Seldom goes by a major election without allegations of rampant fraud, and last week’s presidential poll in Afghanistan went as per the usual in that respect.
Unfortunately, these allegations tend toward the particular while entirely missing the general case: Most elections, in most places — places with considerable tax revenues or the equivalent, anyway — are fraudulent, if not by design or intent, at the very least by default.
The prize generally goes to the politician who can most convincingly rattle off outrageous whoppers to voters from one side of his mouth, persuade his major campaign contributors that they’ll make their money back a thousand-fold on government contracts and similar graft out of the other, and most deftly suborn the mechanical aspects of the polling to his will by fair means or foul.
But the fraud goes deeper than that. It’s built into the very foundation of democratic politics. The notion that one individual, elected by majority vote, can in any way be said to “represent” the entirety of a constituency based on mere geography is absurd on its face.
Let’s take, for the sake of analysis, a random district from the US House of Representatives.
The state I’ve chosen, for no particular reason, is California. The district I’ve chosen, by grabbing a random number of arbitrary counters out of a container, is the 9th. It’s actually an atypical district — Democratic candidates never poll below the mid-60% range and often hit 80% or more — but that’s fine. It may actually represent the point I want to make even better than a “close” district. The district is “represented” in Congress by Congresswoman Barbara Lee.
I put “represented” in scare quotes because even per standard majoritarian doctrine, that’s a highly questionable claim. The district’s population, per the 2000 census, is 639,088. Since 2000, Lee’s highest vote total (in 2008) has been 238,915 — 86.1% of the vote, but only 37.3% of the population.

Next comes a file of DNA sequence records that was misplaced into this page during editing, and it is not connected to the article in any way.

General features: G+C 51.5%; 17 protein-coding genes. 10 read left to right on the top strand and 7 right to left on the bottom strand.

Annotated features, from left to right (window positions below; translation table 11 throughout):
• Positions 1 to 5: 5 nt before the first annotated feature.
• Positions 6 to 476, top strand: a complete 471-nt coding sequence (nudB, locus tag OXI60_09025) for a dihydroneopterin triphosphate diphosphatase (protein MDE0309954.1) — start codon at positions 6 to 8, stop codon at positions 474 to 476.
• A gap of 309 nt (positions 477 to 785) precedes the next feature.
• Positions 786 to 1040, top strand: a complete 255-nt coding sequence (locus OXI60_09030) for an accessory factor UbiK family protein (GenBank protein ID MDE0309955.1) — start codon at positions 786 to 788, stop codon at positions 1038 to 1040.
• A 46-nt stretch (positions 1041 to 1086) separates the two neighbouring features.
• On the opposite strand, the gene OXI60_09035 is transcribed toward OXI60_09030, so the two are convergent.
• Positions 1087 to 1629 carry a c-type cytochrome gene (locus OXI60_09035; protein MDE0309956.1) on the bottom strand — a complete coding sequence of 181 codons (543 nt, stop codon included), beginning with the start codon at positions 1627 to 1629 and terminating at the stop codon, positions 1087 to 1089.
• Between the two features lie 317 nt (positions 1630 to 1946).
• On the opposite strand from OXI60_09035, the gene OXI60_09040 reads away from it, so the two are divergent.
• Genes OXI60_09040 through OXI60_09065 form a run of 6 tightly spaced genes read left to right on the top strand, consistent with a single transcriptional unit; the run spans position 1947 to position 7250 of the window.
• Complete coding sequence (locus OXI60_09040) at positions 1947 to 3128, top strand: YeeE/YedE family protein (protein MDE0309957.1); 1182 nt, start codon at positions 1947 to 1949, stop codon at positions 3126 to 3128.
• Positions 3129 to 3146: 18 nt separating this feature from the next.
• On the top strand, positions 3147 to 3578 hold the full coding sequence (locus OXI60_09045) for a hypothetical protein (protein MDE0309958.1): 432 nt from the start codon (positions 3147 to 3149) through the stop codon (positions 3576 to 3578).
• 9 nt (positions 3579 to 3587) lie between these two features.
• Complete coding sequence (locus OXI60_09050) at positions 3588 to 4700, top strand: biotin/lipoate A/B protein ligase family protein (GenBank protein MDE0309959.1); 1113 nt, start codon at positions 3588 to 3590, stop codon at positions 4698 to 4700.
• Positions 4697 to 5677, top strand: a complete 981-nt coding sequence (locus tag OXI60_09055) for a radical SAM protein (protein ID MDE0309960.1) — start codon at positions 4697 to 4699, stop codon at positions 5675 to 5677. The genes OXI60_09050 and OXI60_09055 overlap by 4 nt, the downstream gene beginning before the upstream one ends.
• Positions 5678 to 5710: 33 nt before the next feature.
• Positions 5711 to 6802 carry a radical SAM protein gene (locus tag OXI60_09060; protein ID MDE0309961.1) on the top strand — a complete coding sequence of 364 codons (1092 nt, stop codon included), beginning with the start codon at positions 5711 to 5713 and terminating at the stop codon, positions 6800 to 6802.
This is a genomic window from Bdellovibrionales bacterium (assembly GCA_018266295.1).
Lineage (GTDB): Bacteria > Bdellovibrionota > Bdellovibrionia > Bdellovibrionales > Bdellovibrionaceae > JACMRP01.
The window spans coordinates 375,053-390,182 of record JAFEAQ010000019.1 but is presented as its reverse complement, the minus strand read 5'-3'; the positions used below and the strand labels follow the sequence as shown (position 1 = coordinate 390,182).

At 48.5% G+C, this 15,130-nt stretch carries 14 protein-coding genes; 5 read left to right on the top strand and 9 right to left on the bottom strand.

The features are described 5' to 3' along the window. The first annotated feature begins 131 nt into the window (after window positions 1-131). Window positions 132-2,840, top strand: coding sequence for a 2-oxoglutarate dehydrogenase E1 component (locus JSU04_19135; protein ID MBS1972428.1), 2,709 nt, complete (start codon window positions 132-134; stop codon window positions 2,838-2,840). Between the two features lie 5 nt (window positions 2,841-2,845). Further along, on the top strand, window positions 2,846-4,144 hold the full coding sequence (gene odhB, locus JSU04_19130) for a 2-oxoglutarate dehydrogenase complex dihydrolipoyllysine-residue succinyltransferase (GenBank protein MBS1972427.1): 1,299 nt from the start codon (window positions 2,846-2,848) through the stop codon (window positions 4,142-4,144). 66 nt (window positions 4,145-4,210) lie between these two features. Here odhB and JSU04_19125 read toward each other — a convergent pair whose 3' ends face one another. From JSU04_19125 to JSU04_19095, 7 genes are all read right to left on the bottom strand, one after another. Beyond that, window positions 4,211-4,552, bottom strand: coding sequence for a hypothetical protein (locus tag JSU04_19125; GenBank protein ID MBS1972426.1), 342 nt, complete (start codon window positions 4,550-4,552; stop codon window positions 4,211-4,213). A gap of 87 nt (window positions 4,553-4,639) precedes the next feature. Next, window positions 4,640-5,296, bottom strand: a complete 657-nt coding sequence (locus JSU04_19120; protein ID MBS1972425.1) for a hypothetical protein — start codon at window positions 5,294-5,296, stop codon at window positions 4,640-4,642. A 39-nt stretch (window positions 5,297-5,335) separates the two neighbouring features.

Right off the top, Lee can reasonably said to “represent,” at most, a little more than 1/3 of the people who live in her district. 62.7% of the district’s residents voted for another candidate, or chose not to vote at all, or weren’t allowed to vote. Under what rationale could Lee plausibly be considered their “representative?”
Of those who did vote for her, it’s far from obvious that all of them agree that she “represents” them in any meaningful sense of the word.
Only three parties (Democratic, Republican and Libertarian) were allowed to place candidates on the ballot in that district in 2008.
A few voters wrote in the name of a Green candidate or an alternative Republican candidate, but how many voters actually knew that they could do that and expect that their votes would be honestly tallied?
How many voters chose Lee as merely “the least bad” of the available options?
I suspect that if each of Lee’s votes and substantial actions as a US Representative were laid out before the voters of the district, fewer than one in 10 would honestly respond that yes, Lee had acted as they would have had her act on their behalves in each and every instance.
I’m not interested in picking on Congresswoman Lee in particular here. You’ll note that I’ve neither lauded nor criticized any of her particular actions. On the point that matters here — whether or not she’s “representative” of her district’s population — she probably charts higher than most of her 434 co-“representatives” in the US House. She’s rather a bit of a “best-case scenario.”
That’s the problem with vesting a monopoly on the use of force in a central institution like the state, even one based on a process like “representative” democracy. It inevitably results in a small number of people, representing a small portion even of their own alleged constituencies, dictating to 100% of the population subjected to the powers theoretically delegated.
Yes, improvements could be made to the system. “Representation” could be non-geographic and based on subscription such that each “representative” is freely chosen by 100% of his or her constituents (with a built-in power of instant recall), for example — the technology to achieve this exists now. And representative bodies could be required to function on the basis of unanimous consent and within a very narrow policy range allowing only for the defense of, and never the violation of, rights.
But then, that wouldn’t really be a “government” as most of us usually think of one, would it?
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